[September
Table 1.
Acridiids weighted and unweighted, lengthened and normal. Prey A Prey B Prey C
Behaviors.
Yes 4 1 1
1. Bite and back off.
no 6 9 9
Yes 9 4 2
2. Bite, legs raised.
no 1 6 8
Yes 7 7
3. Wrap in web.
no 3 3
Ten spiders chosen at random from wild population receive A, ten captive spiders B ten wild spiders C. A is acridiid with weight added and lengthened (total weight ca. 1000 mg length 70 mm). B is acridiid lengthened to 70 mm weight 400-550 mg. C is unmodified length 25-30 mrn weight 400-550 mg.
Statistical analysis - Fisher's exact probability: differences between A & B, A & C, B & C for Bite and back off are not significant; difference between A & B significance level 0.05, difference between A & C significance level 0.005, no signficant difference between B & C, all for Bite, legs raisled; for wrap in web difference between A & B and B & C level of significance 0.05.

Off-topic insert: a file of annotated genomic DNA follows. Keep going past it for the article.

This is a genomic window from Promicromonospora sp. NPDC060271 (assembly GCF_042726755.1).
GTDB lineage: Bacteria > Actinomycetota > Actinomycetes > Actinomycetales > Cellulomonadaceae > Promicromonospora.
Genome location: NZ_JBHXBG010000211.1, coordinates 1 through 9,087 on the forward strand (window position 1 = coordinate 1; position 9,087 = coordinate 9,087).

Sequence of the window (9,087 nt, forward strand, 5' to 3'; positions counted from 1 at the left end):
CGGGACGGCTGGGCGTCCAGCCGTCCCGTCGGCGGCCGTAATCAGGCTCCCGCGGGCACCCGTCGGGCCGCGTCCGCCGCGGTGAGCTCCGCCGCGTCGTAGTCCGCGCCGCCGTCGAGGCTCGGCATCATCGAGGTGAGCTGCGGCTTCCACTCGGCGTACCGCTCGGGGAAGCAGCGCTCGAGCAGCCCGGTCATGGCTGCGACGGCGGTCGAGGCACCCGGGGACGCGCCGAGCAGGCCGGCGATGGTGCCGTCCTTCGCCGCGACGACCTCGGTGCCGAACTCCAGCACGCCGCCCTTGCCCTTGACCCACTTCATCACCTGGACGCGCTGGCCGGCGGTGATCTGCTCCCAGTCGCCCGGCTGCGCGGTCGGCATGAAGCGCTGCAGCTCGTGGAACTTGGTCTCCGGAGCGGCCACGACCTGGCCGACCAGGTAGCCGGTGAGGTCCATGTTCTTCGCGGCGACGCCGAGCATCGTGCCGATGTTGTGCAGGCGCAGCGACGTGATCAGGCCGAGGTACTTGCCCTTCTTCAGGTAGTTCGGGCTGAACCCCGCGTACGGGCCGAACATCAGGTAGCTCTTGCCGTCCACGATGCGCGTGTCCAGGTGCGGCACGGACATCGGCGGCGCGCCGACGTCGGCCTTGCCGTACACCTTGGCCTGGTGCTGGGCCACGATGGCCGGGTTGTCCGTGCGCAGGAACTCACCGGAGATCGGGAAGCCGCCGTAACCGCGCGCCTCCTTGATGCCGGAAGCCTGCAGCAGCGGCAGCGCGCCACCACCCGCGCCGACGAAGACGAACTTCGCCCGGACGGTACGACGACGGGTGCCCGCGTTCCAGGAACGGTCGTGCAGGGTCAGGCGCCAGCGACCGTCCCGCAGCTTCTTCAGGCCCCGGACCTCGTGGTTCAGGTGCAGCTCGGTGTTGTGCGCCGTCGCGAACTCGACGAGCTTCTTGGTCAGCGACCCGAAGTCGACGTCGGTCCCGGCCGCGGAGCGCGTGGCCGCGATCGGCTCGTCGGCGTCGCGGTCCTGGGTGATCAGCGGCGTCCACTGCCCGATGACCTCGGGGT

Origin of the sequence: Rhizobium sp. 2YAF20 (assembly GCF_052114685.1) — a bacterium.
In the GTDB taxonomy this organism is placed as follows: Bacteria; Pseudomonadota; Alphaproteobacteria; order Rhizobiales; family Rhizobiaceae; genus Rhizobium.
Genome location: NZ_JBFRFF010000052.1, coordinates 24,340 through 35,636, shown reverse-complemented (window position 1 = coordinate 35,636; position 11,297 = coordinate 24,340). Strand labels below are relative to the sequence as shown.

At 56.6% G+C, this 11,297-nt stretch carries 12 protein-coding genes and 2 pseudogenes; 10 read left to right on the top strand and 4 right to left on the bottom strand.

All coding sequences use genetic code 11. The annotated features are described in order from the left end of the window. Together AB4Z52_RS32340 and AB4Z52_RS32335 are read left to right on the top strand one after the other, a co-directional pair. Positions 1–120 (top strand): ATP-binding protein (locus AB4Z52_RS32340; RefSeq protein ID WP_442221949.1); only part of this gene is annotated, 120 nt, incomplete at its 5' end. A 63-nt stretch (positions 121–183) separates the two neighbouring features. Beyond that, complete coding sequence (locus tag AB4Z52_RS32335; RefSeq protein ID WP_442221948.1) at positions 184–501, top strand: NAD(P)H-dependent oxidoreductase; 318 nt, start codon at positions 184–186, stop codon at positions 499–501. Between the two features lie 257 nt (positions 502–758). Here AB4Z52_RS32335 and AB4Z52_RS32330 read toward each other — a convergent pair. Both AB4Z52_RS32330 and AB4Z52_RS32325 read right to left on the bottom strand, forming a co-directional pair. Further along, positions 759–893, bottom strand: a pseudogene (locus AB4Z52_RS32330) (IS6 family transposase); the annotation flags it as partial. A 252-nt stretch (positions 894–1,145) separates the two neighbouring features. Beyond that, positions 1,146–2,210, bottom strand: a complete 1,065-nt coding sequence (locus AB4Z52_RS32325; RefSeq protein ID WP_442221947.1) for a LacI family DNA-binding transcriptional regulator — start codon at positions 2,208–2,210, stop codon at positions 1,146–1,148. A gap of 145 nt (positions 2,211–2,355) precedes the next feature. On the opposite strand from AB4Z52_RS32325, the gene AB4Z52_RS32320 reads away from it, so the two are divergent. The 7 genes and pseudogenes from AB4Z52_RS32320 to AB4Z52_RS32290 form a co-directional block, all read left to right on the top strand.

All levels one-tailed
Although this number is not statistically significant we regarded the occurrence of this behavior in attacks on the weighted insects as being highly suggestive. We then carried out a further series of experiments, using similar sized acridiids, in which we quadrupled their weight.
We found that very heavy dummies of small size often dropped out of the webs before the spider reached them. We therefore in- creased the length of both experimental (very heavy) dummies and controls (normal weight) by adding the toothpick to the insect. This worked in a perfectly satisfactory way to distribute the weight ..over a greater number of web members.
As before, we vibrated
the dummies until the spider commenced its predatory excursion. The results are given in Table 2. There is a statistically significant effect of weight on the occurrence of the bite & back-off attack behavior. Note that we did not induce thi,s attack behavior in all the presentations; we consider that with large, heavy active insects there may be some heterogeneous summation. We attempted to test for the possible additive effect of activity, at the moment of contact